BDC Credit Reporter: Mood Media Restructured
Late last year, the BDC Credit Reporter-which is in the process of being revamped-wrote the following about Mood Media, a portfolio company of several public and non-traded Business Development Companies. In the interim we lost the thread of the Mood Media story till we read a press release on April 14th 2017, which we’ll discuss in great detail below. This article will be of interest to any shareholders of any of the BDCs involved in the company (see the Advantage Data table) and to those readers interested in how BDCs treat investments that go off the rails, and what that might mean for the future value of Mood Media but also dozens of other companies that have gotten into trouble, been restructured and slipped back into a fund’s portfolio in recent years.
THAT WAS THEN-Written in November 2016
“Mood Media, Inc. brings piped in sounds to retailers worldwide. The Canadian publicly-traded company (ticker:MM) is in the midst of a two year turnaround in a highly competitive sector that has been undergoing rapid technological change. Moreover, the Company is highly leveraged. However, with both public status and publicly rated debt, information is readily available. Several BDCs have exposure in the form of secured and unsecured debt due in 2019 and 2020 respectively for an aggregate of $125mn. That’s according to Advantage Data records at September 30, 2016:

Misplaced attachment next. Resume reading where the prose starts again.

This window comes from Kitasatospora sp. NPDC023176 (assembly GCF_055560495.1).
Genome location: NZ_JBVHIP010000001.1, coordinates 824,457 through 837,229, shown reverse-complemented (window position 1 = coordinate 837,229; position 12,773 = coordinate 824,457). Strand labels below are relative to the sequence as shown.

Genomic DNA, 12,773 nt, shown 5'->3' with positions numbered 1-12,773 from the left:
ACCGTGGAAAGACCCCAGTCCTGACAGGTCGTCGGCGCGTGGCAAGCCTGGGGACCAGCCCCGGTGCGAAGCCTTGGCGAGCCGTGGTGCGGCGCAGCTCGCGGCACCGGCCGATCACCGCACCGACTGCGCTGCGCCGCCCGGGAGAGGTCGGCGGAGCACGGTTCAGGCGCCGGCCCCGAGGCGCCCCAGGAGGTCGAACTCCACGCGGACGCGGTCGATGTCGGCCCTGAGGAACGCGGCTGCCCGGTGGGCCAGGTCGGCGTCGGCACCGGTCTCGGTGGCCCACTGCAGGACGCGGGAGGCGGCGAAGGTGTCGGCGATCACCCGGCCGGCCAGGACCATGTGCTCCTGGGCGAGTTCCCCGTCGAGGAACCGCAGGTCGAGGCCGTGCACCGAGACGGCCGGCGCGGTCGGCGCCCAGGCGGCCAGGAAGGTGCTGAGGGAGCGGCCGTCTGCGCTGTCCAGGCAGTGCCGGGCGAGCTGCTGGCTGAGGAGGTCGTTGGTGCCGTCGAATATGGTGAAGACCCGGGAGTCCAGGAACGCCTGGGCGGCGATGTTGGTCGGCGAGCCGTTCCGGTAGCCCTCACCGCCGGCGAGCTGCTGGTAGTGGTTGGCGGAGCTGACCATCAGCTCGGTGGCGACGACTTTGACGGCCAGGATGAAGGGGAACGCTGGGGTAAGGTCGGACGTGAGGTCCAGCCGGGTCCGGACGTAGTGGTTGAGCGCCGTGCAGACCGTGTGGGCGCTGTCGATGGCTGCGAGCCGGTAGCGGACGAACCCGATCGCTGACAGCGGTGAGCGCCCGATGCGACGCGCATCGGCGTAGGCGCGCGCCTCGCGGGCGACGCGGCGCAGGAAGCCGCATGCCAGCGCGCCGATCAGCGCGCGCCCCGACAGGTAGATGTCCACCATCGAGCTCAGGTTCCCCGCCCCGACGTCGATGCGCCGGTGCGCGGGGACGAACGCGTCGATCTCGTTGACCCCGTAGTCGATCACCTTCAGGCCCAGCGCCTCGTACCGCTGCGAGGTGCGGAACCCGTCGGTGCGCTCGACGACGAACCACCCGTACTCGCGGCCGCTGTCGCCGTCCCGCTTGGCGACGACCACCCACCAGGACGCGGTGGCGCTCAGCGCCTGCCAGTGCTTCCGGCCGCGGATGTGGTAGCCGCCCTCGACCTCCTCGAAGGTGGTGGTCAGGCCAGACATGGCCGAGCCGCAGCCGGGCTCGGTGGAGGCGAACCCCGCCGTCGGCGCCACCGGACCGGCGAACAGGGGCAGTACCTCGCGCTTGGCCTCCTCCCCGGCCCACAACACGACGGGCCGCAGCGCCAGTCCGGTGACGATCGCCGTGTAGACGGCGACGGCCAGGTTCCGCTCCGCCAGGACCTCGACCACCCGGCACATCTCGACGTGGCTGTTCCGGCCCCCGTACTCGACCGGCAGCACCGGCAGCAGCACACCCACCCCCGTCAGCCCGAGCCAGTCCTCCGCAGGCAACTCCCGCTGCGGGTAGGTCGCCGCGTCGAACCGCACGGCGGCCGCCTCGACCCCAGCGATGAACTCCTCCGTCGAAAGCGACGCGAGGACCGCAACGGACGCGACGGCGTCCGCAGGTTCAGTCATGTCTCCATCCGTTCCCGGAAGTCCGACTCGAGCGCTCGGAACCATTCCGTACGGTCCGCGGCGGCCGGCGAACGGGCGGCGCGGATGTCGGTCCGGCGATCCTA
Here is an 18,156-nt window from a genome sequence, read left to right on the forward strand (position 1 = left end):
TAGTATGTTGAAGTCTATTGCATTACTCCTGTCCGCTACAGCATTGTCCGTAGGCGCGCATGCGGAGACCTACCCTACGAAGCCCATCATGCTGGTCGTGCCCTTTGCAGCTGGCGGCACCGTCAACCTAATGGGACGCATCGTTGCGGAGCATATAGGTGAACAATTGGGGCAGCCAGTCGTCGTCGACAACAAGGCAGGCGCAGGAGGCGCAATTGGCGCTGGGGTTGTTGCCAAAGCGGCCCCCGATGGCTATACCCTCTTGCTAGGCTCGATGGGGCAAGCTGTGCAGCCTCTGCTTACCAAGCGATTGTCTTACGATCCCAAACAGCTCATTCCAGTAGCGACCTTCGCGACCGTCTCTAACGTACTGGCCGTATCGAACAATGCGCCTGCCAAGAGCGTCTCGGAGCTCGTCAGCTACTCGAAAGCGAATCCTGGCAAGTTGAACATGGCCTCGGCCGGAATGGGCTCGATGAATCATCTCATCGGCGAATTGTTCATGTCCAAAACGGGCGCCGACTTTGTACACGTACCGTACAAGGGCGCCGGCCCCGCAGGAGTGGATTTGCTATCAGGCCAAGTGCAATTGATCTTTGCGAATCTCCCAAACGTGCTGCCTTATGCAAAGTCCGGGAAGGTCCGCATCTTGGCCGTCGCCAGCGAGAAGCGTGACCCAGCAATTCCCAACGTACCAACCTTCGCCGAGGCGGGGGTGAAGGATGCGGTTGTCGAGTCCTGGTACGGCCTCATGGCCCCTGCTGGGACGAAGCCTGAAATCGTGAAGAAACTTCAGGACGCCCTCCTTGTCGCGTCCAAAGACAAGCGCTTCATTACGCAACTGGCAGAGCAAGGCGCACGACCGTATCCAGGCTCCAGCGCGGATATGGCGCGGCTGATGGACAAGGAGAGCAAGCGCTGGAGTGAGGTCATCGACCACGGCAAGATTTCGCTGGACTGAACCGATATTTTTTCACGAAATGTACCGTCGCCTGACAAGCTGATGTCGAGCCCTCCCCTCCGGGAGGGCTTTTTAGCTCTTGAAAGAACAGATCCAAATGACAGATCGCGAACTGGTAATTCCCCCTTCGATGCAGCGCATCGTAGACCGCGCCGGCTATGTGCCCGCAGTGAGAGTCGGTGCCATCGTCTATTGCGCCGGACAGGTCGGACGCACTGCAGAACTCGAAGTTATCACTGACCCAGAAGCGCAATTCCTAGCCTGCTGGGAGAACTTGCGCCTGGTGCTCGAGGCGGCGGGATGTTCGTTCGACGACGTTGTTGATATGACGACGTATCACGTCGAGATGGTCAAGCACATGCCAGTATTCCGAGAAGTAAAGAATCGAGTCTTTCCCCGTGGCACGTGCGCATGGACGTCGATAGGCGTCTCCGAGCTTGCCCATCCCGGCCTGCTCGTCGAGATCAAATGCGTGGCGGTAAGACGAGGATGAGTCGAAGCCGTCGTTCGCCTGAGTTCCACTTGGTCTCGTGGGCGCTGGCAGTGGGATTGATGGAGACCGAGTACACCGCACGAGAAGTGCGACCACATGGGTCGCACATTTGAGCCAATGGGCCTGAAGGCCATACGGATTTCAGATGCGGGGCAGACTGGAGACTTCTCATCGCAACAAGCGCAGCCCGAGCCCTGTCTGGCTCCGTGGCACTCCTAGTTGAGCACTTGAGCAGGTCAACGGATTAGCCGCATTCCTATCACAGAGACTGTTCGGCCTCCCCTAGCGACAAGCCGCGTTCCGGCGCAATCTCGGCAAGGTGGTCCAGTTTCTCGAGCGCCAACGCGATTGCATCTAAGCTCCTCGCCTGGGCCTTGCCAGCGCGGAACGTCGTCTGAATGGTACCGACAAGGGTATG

The BDCs with the greatest exposure ($89mn) are FS Investment (FSIC) and non-traded FS Investment II. As of September 2016, the secured debt was marked down just marginally, but the 2020 Unsecured Notes have been discounted by a fifth. Still, that’s an upward trend from the prior 3 quarters when the discount was up to 35%.
Management has been claiming success in improving sales, EBITDA and free cash flow on recent earnings calls.
However, the BDC Credit Reporter is not convinced, and we have the benefit of the latest earnings release (IIIQ 2016). Revenues were down on prior year, as was EBITDA for the quarter and for the year vs expectations. Free Cash Flow is up but only due to lower capital expenditures, and remains at barely break-even over the year. As a result the Company has made no progress on reducing a debt load of $620mn which begins to come due in 2019. Liquidity is only OK with $21mn in cash and $8mn under its Revolver. Back in April 2016 Moody’s downgraded the Company to Caa1 and said the “company’s capital structure may not be viable” without major progress. In November, the Company’s lenders in an amendment left alone an interest coverage ratio that was scheduled to otherwise increase, a sure sign that performance was not on the original plan.
In a Worst Case we calculate a $420mn Enterprise Value for the Company versus $620mn in debt outstanding and the possibility of $200mn in credit losses, principally in the junior debt, or an additional 37% discount from the current level.